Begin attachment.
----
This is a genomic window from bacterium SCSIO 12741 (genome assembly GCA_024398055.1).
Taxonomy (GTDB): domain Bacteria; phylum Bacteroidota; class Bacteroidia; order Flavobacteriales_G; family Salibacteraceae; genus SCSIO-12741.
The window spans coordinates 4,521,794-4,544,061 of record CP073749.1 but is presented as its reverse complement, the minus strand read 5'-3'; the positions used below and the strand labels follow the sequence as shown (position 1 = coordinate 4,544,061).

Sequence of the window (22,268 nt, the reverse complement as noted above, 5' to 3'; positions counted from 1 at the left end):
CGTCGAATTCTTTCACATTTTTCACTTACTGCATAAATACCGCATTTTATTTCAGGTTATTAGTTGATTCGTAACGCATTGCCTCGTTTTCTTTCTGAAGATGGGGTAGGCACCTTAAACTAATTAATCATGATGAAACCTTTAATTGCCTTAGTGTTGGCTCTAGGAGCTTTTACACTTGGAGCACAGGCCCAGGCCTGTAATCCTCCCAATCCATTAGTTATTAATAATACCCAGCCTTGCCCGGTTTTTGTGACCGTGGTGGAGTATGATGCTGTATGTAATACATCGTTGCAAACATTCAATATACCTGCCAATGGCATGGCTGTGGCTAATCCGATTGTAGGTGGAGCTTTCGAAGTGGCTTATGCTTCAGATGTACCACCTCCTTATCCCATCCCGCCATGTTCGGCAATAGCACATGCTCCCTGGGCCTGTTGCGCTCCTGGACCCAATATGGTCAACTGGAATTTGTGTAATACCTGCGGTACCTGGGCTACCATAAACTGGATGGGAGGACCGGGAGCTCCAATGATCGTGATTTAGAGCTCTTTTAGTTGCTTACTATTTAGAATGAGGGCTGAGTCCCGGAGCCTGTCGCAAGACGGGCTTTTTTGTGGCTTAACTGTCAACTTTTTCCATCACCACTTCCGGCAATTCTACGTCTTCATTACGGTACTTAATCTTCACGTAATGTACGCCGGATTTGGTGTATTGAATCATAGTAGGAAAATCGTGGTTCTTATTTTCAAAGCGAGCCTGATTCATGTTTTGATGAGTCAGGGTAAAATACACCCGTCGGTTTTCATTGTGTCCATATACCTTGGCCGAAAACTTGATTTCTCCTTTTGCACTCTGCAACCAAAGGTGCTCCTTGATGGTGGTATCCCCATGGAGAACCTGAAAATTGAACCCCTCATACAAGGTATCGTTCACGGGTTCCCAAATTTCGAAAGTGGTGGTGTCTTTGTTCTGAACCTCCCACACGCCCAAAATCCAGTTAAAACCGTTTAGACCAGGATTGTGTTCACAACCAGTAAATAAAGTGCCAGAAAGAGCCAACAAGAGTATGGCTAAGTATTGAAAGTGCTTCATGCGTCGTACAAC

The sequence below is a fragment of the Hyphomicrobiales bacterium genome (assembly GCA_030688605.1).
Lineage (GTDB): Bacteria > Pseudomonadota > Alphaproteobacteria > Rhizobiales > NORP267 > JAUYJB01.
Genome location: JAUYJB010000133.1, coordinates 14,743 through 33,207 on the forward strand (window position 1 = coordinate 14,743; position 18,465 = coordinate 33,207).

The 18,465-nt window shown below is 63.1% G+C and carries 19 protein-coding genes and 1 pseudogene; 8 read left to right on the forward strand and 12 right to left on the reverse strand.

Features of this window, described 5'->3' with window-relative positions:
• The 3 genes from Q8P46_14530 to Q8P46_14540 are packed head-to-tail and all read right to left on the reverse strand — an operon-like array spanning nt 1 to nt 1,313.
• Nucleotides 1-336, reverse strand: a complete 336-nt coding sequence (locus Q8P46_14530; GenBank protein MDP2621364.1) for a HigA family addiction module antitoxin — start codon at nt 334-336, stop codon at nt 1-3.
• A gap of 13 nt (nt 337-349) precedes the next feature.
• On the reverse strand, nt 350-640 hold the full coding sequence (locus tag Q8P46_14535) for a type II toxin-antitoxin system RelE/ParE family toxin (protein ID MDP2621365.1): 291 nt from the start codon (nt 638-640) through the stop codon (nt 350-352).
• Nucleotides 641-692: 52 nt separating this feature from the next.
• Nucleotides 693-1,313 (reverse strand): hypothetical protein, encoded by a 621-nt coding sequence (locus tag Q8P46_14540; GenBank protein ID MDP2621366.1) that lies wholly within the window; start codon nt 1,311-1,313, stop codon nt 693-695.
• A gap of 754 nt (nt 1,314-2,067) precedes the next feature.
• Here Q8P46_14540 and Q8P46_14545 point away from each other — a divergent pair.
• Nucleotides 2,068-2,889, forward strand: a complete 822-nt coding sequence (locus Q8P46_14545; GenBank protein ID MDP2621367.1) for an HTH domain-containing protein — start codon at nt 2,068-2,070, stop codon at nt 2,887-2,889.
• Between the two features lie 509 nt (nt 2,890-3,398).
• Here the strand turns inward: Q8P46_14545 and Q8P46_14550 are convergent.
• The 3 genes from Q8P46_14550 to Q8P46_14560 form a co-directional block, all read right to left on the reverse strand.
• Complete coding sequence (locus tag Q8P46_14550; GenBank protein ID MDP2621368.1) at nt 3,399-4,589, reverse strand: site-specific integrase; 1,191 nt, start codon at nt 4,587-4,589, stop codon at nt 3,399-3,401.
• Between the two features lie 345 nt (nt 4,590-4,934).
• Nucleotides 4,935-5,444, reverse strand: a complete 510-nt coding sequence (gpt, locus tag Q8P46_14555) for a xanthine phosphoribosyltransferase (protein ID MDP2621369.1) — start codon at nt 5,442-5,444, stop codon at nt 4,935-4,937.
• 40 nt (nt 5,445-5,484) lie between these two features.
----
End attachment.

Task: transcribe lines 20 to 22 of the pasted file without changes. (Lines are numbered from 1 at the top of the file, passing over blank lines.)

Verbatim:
• Between the two features lie 509 nt (nt 2,890-3,398).
• Here the strand turns inward: Q8P46_14545 and Q8P46_14550 are convergent.
• The 3 genes from Q8P46_14550 to Q8P46_14560 form a co-directional block, all read right to left on the reverse strand.